Seattle-based Boeing said: "The safety of passengers and crew members who fly aboard Boeing airplanes is our highest priority.
"Boeing is committed to supporting the FAA and finding answers as quickly as possible.
"The company is working around the clock with its customers and the various regulatory and investigative authorities. We will make available the entire resources of the company to assist."
It went on: "We are confident the 787 is safe and we stand behind its overall integrity. We will be taking every necessary step in the coming days to assure our customers and the travelling public of the 787's safety and to return the airplanes to service.
"Boeing deeply regrets the impact that recent events have had on the operating schedules of our customers and the inconvenience to them and their passengers."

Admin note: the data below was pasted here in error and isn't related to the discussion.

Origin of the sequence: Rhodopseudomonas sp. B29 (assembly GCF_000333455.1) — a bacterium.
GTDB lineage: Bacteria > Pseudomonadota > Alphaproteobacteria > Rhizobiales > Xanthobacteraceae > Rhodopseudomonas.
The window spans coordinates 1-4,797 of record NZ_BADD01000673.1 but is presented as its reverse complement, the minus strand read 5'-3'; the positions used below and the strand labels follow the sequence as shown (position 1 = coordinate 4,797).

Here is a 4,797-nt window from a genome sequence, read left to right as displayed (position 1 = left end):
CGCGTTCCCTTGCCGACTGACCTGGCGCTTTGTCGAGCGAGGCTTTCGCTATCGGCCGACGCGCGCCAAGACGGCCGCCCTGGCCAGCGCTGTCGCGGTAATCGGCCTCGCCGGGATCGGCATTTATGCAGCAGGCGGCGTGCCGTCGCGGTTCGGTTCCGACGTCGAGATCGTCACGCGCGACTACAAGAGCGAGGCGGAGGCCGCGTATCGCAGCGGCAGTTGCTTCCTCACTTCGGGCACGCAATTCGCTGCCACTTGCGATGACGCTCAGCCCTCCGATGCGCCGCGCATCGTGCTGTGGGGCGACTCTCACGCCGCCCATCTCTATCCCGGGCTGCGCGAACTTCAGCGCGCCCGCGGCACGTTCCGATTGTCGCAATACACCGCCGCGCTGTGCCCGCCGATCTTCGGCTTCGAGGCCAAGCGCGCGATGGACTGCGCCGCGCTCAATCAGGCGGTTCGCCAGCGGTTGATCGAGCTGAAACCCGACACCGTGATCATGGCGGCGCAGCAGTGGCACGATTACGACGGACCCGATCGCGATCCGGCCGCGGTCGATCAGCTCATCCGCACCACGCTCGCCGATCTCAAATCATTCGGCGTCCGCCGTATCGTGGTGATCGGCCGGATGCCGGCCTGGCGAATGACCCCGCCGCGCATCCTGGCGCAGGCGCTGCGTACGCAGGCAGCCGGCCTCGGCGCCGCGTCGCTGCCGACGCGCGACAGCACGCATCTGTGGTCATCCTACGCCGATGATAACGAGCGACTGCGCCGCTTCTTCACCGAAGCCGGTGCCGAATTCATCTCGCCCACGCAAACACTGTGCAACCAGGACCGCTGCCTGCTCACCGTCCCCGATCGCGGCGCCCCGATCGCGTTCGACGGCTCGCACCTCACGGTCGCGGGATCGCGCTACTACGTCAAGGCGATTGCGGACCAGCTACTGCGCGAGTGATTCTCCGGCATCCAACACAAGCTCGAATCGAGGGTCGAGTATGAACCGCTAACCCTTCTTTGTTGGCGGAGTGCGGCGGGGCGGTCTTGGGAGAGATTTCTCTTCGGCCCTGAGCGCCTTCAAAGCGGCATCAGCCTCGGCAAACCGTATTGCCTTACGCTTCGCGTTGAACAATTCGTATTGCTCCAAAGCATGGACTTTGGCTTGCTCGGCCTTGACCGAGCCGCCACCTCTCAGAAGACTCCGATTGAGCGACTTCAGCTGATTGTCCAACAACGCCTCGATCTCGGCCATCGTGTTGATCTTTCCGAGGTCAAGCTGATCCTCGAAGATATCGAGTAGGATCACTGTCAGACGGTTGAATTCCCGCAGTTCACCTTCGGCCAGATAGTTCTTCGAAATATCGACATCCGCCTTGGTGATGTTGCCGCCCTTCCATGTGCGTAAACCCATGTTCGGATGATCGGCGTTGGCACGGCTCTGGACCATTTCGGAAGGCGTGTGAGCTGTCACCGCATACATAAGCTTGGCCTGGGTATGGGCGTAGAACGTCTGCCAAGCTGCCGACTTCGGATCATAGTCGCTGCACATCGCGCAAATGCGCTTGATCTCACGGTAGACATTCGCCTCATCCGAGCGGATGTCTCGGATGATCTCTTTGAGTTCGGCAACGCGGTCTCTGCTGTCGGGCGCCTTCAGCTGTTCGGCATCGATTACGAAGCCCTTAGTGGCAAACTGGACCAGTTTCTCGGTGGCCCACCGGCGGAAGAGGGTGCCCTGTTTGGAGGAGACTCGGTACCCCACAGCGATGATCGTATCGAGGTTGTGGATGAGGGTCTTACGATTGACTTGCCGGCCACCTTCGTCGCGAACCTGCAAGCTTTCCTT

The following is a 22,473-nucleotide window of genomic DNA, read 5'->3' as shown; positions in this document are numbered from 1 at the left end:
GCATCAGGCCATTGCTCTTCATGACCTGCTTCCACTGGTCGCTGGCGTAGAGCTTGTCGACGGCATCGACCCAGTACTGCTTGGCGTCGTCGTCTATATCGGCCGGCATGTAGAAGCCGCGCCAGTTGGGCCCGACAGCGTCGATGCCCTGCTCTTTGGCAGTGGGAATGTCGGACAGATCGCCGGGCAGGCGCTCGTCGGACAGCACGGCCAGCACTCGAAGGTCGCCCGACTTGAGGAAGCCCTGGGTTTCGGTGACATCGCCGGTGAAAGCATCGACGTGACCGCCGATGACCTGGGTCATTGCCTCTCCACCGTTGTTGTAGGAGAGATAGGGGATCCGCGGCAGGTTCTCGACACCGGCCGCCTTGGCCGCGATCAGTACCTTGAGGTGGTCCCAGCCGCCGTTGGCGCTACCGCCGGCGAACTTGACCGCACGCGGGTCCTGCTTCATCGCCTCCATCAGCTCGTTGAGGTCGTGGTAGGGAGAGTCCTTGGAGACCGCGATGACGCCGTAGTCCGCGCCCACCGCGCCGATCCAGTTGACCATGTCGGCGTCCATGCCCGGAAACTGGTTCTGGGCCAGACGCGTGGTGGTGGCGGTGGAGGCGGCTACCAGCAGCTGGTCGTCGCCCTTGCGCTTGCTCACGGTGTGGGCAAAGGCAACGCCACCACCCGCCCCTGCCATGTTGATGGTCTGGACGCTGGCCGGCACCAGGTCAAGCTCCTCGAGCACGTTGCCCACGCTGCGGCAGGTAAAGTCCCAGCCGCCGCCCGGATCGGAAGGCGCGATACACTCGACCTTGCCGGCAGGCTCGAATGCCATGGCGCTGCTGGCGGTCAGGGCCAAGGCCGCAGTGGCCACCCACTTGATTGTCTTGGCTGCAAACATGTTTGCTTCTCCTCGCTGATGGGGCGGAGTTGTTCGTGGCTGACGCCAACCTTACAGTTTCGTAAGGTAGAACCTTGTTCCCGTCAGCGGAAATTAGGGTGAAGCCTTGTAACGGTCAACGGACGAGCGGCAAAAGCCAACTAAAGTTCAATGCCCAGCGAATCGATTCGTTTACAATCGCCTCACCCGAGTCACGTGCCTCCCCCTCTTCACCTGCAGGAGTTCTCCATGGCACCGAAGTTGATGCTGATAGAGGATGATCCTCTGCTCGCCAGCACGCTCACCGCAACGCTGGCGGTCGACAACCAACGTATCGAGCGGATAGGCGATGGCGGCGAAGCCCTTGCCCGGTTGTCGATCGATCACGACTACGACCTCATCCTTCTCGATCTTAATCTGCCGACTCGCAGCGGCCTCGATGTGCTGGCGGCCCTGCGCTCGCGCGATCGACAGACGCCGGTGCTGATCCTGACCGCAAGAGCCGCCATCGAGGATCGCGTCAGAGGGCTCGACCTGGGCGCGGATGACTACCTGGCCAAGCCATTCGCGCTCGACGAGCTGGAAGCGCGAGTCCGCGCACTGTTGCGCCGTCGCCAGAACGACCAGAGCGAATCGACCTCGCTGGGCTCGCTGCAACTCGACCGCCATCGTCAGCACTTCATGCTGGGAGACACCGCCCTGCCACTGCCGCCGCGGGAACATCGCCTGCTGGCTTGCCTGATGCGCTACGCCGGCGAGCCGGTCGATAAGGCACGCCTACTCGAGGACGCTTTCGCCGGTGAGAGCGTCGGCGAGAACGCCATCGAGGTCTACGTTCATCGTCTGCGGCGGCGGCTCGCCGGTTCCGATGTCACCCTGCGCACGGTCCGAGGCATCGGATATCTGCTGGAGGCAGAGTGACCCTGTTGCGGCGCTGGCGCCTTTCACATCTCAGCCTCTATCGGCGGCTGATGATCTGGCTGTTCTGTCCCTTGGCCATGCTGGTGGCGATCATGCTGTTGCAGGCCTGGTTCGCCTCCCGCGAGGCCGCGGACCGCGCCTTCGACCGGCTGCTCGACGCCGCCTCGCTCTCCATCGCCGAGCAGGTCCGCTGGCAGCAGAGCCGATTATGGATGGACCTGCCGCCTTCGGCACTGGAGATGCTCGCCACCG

Qatar Airways has also grounded its entire fleet of five Boeing 787 Dreamliner aircraft until further notice, the company said.
It said it was following instructions from the U.S. FAA and Qatar's Civil Aviation Authority.
The FAA grounded Boeing's newest commercial airliner earlier this week, saying airlines would have to demonstrate that lithium-ion batteries were safe before the planes could resume flying. It gave no details on when that might happen. Other national regulators have followed suit.
It is the first such action against a U.S.-made passenger plane since the McDonnell Douglas DC-10 had its airworthiness certificate suspended following a deadly crash in Chicago in 1979, analysts said.
Fast-growing Qatar Airways, which is enjoying a civil aviation boom in the Gulf, has an order for up to 60 of the aircraft - 30 firm orders plus an option to acquire 30 more.
"In light of recent events surrounding the Boeing 787 Dreamliner worldwide, we are actively working with Boeing and the regulators to restore full customer confidence in the 787," Qatar Airways chief executive Akbar al-Baker said in the statement.
He said the airline would resume flying the 787 when it was clear that the plane was safe.
The statement did not say whether Qatar Airways might demand compensation from Boeing.
Last month, after one of the airline's 787s had a problem with a power generator, Baker said he would seek compensation.